Early application numbers show increases, especially among students from underrepresented backgrounds

A new report on the state of first-year college applications as of Nov. 1 shows that 836,679 students had applied for enrollment in the 2024-25 academic year, representing a 41% increase over the 592,390 students who applied to college in 2019–20. The “deadline update” from the Common App—a platform where students can apply to over 1,000 member colleges—attributes the jump in large part to an increase in the number of applicants who identify as underrepresented minorities (URM). 

The number of applicants identifying as URM rose 67% between 2019–20 and 2023-24, compared to just a 30% increase in non-URM applicants. Despite concerns about the impact of the June Supreme Court ruling that ended race-conscious admissions, early data suggest the number of students of color applying to college has not been negatively impacted by the decision.

Applications from students of color, low-income students rise

While the majority of this fall’s applicants identify as white, the share of white applicants has decreased from 59.4% in 2019–20 to 53.9% in 2023–24. The share of URM applicants, meanwhile, rose from 21.7% to 26.3%. The most substantial growth occurred among American Indian/Alaska Native (+86%) and Black/African American (+70%) applicants.

The growth in URM applicants is due in part to a shift in high school graduate demographics and a 77% increase in Minority-Serving Institutions using the Common App platform since 2019, Mark Freeman, Common App’s vice president of data analytics and research, tells Inside Higher Ed. Colleges are also intentionally recruiting students from underrepresented backgrounds. 

Earlier this month, the Brookings Institution reported that the end of race-based affirmative action would have a minimal impact on the majority of Black, Native American, and Latine students, who are more likely to enroll at two- and four-year institutions that accept the majority of their applicants and did not practice race-conscious admissions prior to the Supreme Court ruling. According to Brookings, only four-year colleges with the lowest acceptance rates considered applicants’ race/ethnicity as part of a holistic admissions process, and private colleges were more likely than public to implement race-conscious admissions policies. Nine states had also already banned affirmative action in admissions for public colleges before it was ruled unconstitutional this summer.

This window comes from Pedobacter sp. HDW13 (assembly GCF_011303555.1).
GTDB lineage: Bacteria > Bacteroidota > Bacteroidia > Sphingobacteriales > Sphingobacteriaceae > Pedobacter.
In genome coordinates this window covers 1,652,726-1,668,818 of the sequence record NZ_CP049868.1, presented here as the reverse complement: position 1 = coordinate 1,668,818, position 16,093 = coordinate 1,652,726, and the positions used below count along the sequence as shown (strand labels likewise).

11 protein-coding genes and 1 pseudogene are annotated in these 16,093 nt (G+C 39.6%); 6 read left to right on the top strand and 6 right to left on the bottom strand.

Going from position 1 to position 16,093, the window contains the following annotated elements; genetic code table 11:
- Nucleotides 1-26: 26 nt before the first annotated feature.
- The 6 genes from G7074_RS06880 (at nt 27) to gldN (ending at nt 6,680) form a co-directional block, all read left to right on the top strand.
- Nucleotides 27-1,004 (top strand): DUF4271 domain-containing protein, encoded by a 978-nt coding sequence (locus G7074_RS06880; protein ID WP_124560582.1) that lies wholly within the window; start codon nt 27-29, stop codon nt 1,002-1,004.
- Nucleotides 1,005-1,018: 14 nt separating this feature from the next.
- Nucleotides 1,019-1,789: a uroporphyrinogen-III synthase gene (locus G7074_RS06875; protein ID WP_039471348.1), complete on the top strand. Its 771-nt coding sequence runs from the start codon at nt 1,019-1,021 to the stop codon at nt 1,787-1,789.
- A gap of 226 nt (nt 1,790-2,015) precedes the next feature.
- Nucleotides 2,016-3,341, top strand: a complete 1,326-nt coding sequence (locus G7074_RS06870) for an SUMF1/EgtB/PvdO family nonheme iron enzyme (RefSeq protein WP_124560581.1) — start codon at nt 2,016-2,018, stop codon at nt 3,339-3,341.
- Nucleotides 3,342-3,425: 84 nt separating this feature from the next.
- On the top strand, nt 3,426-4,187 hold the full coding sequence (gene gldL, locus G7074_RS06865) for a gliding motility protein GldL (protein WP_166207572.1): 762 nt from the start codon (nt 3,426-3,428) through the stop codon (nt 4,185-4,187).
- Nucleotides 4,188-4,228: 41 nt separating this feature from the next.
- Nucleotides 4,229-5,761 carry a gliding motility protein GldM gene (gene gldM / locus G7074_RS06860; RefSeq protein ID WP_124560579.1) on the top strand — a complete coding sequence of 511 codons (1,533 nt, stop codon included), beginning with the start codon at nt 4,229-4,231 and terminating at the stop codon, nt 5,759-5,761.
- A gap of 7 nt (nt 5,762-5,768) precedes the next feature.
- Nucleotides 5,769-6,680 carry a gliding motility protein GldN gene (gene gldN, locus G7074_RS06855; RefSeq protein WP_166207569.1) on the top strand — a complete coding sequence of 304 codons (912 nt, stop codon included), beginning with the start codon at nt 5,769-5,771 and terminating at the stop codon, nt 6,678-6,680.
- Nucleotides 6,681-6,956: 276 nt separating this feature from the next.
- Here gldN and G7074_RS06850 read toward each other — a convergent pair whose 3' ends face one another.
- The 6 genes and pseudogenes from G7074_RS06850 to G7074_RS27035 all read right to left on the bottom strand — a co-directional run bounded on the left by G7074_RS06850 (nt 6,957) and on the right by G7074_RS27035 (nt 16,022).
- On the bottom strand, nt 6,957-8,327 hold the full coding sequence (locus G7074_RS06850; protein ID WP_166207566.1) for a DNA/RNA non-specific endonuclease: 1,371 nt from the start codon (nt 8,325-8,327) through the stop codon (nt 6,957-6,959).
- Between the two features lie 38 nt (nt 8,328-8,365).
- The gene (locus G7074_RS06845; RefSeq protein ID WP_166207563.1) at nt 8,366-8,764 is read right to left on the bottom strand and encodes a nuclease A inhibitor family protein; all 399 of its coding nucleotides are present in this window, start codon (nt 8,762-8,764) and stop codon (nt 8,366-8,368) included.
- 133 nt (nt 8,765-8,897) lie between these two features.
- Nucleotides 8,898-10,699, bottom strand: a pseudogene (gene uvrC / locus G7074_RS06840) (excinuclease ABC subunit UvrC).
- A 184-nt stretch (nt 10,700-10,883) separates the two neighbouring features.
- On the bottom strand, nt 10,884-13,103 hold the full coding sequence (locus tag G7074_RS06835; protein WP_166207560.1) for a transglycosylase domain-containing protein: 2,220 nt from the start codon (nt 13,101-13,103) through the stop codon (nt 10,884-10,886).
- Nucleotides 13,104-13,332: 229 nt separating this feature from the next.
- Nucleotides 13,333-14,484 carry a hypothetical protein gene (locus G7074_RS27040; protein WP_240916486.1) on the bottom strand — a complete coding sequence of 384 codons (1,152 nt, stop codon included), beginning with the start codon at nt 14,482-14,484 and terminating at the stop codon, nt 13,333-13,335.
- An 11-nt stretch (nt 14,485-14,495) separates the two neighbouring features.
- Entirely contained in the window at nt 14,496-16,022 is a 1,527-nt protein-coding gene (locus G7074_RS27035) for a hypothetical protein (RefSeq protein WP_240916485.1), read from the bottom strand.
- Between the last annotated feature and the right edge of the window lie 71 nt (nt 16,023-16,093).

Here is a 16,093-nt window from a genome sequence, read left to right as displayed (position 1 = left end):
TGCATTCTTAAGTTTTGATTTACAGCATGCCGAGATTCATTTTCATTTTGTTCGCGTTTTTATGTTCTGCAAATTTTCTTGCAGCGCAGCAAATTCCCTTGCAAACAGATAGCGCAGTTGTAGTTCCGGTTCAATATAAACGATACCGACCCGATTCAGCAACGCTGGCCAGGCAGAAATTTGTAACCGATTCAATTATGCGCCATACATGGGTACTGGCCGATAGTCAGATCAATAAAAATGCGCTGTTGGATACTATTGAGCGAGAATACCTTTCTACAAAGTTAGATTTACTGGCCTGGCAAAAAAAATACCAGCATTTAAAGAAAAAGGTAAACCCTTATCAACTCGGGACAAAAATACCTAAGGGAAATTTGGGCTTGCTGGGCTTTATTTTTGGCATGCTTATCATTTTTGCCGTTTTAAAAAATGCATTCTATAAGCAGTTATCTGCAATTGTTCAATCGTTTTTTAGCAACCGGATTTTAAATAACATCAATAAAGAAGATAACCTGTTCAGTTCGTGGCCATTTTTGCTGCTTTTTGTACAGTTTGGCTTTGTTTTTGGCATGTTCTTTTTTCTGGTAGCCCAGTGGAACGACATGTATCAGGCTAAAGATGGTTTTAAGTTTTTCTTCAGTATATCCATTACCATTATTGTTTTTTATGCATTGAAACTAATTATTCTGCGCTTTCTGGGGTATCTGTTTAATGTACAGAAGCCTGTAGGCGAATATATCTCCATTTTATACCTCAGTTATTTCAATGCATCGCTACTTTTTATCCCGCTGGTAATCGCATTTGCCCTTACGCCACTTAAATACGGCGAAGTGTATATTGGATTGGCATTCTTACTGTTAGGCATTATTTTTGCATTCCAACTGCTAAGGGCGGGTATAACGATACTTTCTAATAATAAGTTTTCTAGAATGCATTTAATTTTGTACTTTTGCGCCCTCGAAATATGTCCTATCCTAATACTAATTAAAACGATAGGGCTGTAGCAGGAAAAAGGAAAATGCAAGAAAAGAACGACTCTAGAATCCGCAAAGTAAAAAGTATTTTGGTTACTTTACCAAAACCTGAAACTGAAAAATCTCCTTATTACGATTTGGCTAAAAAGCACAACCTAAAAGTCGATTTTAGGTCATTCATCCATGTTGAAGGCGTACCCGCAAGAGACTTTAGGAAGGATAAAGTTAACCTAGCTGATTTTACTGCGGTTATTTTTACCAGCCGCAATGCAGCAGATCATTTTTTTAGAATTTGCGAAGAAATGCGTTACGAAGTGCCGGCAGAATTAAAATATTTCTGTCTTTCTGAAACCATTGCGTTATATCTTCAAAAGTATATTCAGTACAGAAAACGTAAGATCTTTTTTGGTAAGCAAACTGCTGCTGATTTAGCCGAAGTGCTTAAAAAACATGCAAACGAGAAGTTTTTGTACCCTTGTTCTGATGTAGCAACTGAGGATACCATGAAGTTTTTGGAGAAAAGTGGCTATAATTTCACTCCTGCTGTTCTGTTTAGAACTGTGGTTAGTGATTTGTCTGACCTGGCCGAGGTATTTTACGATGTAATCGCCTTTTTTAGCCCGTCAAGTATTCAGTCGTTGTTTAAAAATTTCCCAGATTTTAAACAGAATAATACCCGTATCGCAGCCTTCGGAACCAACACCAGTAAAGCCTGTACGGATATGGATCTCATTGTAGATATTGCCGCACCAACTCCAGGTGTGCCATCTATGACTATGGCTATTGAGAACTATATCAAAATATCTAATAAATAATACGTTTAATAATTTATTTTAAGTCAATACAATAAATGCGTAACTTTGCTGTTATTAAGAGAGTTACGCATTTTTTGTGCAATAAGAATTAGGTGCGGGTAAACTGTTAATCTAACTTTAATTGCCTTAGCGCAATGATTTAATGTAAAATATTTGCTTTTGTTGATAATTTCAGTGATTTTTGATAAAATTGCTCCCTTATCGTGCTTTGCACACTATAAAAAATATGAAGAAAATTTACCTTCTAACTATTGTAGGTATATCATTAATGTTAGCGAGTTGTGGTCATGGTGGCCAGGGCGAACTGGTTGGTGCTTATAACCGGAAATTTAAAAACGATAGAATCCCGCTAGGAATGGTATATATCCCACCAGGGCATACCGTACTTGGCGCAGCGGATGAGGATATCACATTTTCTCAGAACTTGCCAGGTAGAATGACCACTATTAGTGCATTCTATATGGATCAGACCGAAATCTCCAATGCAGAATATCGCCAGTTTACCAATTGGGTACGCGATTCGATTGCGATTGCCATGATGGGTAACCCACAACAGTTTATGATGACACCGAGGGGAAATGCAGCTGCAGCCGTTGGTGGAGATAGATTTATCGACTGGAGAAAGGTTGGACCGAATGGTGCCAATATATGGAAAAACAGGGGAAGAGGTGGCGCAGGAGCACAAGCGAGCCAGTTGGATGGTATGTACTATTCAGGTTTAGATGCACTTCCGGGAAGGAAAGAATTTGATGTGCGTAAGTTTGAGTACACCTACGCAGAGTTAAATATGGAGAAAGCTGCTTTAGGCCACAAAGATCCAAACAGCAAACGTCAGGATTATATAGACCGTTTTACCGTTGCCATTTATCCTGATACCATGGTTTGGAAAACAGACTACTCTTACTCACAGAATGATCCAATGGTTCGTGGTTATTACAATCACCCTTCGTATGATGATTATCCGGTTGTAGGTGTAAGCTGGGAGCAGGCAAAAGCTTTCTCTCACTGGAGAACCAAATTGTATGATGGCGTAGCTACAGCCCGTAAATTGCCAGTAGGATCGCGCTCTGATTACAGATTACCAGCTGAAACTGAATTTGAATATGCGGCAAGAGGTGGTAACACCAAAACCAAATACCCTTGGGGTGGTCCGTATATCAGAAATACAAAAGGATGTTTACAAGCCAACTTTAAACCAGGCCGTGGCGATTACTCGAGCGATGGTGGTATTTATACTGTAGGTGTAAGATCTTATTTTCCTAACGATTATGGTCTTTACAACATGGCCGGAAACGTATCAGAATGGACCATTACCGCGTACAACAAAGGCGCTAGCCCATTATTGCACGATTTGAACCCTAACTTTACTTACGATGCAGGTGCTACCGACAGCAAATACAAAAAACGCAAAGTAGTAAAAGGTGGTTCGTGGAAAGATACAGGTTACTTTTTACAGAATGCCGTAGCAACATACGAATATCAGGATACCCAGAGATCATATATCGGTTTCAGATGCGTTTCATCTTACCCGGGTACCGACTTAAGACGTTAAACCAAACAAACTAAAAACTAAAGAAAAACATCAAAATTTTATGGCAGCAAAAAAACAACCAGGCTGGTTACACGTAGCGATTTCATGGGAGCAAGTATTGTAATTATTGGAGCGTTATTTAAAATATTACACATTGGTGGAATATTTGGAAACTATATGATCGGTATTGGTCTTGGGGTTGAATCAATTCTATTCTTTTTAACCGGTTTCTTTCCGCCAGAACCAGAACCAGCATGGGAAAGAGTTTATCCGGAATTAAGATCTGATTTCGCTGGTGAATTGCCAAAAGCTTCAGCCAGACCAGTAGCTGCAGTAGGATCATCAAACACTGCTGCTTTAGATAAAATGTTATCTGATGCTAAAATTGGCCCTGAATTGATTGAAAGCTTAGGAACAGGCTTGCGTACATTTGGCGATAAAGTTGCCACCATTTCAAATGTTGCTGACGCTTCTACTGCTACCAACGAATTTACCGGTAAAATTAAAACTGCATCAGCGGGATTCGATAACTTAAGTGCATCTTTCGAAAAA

However, Brookings notes that the end of race-conscious admissions may lead to declines in the number of underrepresented students enrolled at highly selective institutions. Attending highly selective schools has been shown to have an outsized impact on URM students, as their graduates have a higher chance of landing leadership positions and earning incomes in the top 1%. The decision may also impact policies outside of admissions, including race-conscious scholarships, supports, and outreach programs.

Rise in early decision applicants

Commenting on the latest application data, Common App officials say the data reflects a recent surge in applications for early admissions, noting that the combined number of early-action and early-decision applications comes close to the number of those submitted for the regular-decision deadline. In addition, the number of colleges in the Common App network offering early admission has increased in recent years, Freeman told Inside Higher Ed.

Since the Supreme Court ruling, the early-decision application process—in which students pledge to enroll if accepted, in exchange for earlier consideration and notification—has come under increased scrutiny for exacerbating inequities in higher education, Higher Ed Dive says. The process requires applicants to make a commitment even before seeing their financial aid package. Students from wealthier ZIP codes were twice as likely—and students who attended independent private high schools were 3.5 times as likely—to apply early decision than their peers, according to a 2022 report from the nonprofit Education Reform Now.

Additional increases

The number of applicants identifying as first-generation college students—which Common App defines as students whose parents do not hold a bachelor’s degree or higher—surged 67% above pre-pandemic levels (compared to a 34% increase in continuing-generation applicants), per Common App’s socioeconomic data analysis. The number of applicants self-reporting eligibility for a Common App fee waiver, provided to low-income applicants, increased 100% between 2019-20 and 2023-24, compared to a 28% increase in applicants not reporting fee waiver eligibility. During that period, the number of applicants from lower-income ZIP codes grew more (+52%) than their peers in wealthier ZIP codes (+34%).

Growth in the number of international applicants outpaced that for domestic applicants (87% vs. 38%), with the fastest growth occurring among applicants who hold citizenship in Ghana, Bangladesh, Nepal, Ethiopia, and Nigeria, reflecting recent data from the Department of State and Institute of International Education.

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